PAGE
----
Overall, it reads as consistent as what Powell and others suggest, that we are generally in OK shape and that we know where the risks are.  They spent some extra time looking at retail participation in equity markets, what happened in March 2020, non-cash collateral holdings at central clearing parties, and of course, climate.  One risk it didn’t go through, although it was implied because rising interest rates would have an impact on elevated asset valuations, was inflation.  But, here are some things in the study that I highlighted:

Fiscal Theory of the Price Level (FTPL) and Fiscal Dominance:

I have written a bit about this before when discussing how US Treasuries are not priced as one would price typical assets.  The general idea is that the price of a bond should relate to getting paid back by the government in like-for-like terms.  In other words, money borrowed by the government today would be paid back by running primary surpluses in the future.  Since we have not run a surplus for a long time (late 1990’s), academics argue there is a convenience factor (collateral), portfolio factor (negative beta), and global relative demand that may partially explain pricing.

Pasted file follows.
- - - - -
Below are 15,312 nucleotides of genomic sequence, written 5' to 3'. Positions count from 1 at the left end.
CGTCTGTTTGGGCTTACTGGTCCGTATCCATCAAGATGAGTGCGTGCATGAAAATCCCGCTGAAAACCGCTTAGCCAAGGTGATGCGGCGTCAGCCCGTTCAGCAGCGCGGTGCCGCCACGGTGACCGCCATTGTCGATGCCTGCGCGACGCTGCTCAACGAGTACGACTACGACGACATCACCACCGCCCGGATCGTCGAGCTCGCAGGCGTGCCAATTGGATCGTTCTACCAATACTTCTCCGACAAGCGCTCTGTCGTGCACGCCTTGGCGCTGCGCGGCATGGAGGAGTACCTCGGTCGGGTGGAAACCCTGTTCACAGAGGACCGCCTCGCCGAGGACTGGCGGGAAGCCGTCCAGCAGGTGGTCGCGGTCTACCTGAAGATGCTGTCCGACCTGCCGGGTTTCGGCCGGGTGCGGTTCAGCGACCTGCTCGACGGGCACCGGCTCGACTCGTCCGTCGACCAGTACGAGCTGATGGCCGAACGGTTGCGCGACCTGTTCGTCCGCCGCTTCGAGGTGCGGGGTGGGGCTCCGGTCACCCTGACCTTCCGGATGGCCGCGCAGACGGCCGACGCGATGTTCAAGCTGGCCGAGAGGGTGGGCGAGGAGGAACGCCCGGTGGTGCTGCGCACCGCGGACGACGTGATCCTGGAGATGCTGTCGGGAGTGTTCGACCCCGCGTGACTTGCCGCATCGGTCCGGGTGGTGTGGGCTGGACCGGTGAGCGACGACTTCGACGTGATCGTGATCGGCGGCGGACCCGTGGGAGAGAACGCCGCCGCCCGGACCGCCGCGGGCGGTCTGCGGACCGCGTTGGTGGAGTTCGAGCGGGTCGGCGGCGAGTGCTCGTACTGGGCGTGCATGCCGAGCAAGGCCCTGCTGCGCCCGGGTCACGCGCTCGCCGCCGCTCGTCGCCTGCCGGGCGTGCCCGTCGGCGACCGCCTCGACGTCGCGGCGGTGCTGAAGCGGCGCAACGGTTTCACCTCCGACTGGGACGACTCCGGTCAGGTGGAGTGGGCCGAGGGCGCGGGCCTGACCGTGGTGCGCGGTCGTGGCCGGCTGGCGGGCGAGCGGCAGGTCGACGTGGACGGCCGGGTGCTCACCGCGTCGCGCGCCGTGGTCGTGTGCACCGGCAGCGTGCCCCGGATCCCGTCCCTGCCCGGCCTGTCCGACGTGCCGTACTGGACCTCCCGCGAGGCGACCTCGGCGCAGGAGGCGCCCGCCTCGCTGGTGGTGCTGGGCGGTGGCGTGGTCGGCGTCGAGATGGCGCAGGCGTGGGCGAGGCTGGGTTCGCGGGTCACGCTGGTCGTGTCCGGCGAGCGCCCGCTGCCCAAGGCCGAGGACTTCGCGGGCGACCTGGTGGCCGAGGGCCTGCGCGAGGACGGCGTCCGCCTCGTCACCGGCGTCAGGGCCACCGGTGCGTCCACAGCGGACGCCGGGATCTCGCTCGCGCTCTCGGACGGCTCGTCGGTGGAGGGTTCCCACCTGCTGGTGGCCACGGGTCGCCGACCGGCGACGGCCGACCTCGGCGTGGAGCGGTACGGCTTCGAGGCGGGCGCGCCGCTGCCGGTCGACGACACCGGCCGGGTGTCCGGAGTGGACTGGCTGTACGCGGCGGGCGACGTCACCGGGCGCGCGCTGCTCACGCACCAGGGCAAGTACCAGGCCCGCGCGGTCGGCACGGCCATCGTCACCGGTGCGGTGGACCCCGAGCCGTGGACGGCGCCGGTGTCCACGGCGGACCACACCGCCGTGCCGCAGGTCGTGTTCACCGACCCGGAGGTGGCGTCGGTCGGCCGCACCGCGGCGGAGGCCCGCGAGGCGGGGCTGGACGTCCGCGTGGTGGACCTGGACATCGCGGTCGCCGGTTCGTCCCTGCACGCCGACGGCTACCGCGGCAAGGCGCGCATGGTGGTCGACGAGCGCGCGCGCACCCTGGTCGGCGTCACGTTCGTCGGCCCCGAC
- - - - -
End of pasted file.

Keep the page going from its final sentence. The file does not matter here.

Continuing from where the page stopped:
But, what the general FTPL speaks to is a part of understanding inflation dynamics, and there are competing camps that are out there (Keynesian, Monetarism), often causing confusion, and not fully relevant across a myriad of economic fact patterns and picking up the interactions.